How the Religious Right Shaped Lesbian and Gay Activism
While leftists and gay rights activists occasionally discuss the notion that left wing battles, and particularly GLBTQ struggles, are too influenced by the religious right, the complaint is always frustrated and dismissive, never a serious consideration. Tina Fetner approaches the notion differently, addressing how the influence of religious right was, in fact, invaluable in shaping, and in rendering more powerful, the lesbian and gay movement. (Both “religious right” and “lesbian and gay movement” are often used casually and defined vaguely, a notion that would normally bother me as a reader, but in the introduction Fetner skillfully clarifies the definitions she is using.)
How the Religious Right Shaped Lesbian and Gay Activism is an intriguing piece of research, full of facts to which I would otherwise have had no access. Though a self-proclaimed liberal, Fetner has done impressive work on all sides of the problem. She tracks the rise of the religious right even before it took on a formal anti-gay stance, discusses the state of the lesbian and gay movements before the identification of one clear antagonist, and takes us through Stonewall and the rise of Anita Bryant up to the contemporary gay marriage debates. Each chapter chronicles about a decade of the activist conflict, concluding with the notion that “[t]he religious right brought both new challenges and new opportunities to the lesbian and gay movement.”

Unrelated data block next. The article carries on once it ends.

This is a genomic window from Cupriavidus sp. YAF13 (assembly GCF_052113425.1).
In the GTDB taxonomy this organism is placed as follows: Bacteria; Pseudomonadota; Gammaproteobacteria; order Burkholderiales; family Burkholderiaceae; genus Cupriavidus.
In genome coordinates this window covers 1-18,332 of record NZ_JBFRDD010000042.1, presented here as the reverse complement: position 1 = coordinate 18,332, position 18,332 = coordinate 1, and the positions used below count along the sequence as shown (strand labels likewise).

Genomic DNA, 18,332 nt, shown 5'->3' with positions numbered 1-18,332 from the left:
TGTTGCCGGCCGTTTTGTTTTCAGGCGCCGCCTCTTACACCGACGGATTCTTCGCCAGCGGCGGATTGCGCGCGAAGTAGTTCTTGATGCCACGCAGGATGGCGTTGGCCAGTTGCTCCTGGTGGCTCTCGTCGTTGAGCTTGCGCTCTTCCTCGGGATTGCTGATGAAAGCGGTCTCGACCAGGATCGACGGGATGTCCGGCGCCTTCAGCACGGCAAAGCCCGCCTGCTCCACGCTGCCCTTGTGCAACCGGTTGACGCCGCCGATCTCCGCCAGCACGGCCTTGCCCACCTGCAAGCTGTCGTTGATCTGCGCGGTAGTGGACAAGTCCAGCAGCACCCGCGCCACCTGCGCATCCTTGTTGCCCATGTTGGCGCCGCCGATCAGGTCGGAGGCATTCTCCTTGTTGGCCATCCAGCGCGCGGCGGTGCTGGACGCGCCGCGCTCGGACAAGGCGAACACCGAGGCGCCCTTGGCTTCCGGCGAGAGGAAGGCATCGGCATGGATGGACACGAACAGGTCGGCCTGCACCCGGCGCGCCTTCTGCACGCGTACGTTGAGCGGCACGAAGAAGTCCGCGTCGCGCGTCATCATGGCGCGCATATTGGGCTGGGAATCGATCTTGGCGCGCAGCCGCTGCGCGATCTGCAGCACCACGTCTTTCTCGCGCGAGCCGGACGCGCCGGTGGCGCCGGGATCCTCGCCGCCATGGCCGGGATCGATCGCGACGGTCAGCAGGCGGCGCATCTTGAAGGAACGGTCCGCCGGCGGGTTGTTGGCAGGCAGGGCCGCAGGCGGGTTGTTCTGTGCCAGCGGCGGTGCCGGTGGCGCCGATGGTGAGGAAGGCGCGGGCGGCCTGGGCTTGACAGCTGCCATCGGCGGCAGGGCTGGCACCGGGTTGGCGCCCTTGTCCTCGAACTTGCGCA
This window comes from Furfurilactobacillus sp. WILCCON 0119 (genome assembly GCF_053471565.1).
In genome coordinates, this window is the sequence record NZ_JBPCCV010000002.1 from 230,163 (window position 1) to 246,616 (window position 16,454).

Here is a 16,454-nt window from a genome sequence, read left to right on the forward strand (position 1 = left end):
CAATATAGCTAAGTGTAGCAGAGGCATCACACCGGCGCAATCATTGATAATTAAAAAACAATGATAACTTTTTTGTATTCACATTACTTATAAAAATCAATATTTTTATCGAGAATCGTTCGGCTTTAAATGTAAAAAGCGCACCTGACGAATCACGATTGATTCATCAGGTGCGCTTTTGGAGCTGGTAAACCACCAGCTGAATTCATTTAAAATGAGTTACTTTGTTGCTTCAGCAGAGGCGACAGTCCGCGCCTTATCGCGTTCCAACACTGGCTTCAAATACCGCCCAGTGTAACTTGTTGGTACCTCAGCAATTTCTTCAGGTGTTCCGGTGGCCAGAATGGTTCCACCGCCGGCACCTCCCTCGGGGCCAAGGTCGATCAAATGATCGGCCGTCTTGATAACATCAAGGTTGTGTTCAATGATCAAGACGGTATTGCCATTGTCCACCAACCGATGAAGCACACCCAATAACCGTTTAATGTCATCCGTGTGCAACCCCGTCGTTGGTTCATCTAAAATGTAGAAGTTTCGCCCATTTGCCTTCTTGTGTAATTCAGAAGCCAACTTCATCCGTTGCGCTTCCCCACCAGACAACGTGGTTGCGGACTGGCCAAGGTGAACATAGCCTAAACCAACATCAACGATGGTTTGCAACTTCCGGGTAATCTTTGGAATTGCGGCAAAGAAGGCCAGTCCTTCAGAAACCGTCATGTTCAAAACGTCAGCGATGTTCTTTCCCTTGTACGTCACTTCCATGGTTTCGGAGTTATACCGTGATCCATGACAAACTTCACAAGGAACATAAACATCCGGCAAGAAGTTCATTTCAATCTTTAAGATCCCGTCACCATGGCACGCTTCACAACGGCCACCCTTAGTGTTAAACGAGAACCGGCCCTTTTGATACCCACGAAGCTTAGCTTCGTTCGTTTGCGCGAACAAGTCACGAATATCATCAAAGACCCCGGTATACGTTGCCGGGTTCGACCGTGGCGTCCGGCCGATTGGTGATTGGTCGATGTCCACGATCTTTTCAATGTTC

Fascinating though the concept is, Fetner’s book—a clear doctoral dissertation—is bloodless, the prose dry and uncompelling, the powerful stories rendered inaccessible. The book demonstrates the need for good prose style; the ideas in How the Religious Right Shaped Lesbian and Gay Activism are notions that all self-styled activists, left and right, should consider, but Fetner’s dry writing makes it tremendously difficult to get through the book.
Nevertheless, the relationship Fetner is examining makes her book worth the effort. Though her book itself may not be a substantive addition to the non-fiction canon, her ideas make a substantial and interesting contribution to queer thought and to social movement theory, whether its consumers be academics or lay readers.